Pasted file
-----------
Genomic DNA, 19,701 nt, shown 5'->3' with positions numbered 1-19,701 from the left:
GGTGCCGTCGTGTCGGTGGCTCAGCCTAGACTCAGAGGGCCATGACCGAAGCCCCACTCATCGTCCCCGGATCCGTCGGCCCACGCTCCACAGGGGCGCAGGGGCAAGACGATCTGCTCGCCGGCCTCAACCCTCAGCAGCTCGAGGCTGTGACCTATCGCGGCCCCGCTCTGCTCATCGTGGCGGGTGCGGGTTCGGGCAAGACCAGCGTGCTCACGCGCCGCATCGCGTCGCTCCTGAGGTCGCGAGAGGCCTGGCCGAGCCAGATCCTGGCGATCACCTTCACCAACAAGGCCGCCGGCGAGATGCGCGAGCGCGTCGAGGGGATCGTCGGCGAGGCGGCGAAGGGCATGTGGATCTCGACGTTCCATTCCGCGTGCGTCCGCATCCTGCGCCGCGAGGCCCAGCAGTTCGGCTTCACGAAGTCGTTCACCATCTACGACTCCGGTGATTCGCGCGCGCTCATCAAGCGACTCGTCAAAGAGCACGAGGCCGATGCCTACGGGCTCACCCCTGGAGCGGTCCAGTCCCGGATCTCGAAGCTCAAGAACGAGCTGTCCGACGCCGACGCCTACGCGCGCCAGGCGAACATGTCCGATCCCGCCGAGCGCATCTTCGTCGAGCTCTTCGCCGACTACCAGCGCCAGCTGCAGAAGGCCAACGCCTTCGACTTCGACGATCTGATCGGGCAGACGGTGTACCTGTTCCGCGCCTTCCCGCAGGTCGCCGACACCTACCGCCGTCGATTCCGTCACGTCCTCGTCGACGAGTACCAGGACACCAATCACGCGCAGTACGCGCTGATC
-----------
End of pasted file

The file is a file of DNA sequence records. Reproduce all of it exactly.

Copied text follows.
Genomic DNA, 19,701 nt, shown 5'->3' with positions numbered 1-19,701 from the left:
GGTGCCGTCGTGTCGGTGGCTCAGCCTAGACTCAGAGGGCCATGACCGAAGCCCCACTCATCGTCCCCGGATCCGTCGGCCCACGCTCCACAGGGGCGCAGGGGCAAGACGATCTGCTCGCCGGCCTCAACCCTCAGCAGCTCGAGGCTGTGACCTATCGCGGCCCCGCTCTGCTCATCGTGGCGGGTGCGGGTTCGGGCAAGACCAGCGTGCTCACGCGCCGCATCGCGTCGCTCCTGAGGTCGCGAGAGGCCTGGCCGAGCCAGATCCTGGCGATCACCTTCACCAACAAGGCCGCCGGCGAGATGCGCGAGCGCGTCGAGGGGATCGTCGGCGAGGCGGCGAAGGGCATGTGGATCTCGACGTTCCATTCCGCGTGCGTCCGCATCCTGCGCCGCGAGGCCCAGCAGTTCGGCTTCACGAAGTCGTTCACCATCTACGACTCCGGTGATTCGCGCGCGCTCATCAAGCGACTCGTCAAAGAGCACGAGGCCGATGCCTACGGGCTCACCCCTGGAGCGGTCCAGTCCCGGATCTCGAAGCTCAAGAACGAGCTGTCCGACGCCGACGCCTACGCGCGCCAGGCGAACATGTCCGATCCCGCCGAGCGCATCTTCGTCGAGCTCTTCGCCGACTACCAGCGCCAGCTGCAGAAGGCCAACGCCTTCGACTTCGACGATCTGATCGGGCAGACGGTGTACCTGTTCCGCGCCTTCCCGCAGGTCGCCGACACCTACCGCCGTCGATTCCGTCACGTCCTCGTCGACGAGTACCAGGACACCAATCACGCGCAGTACGCGCTGATC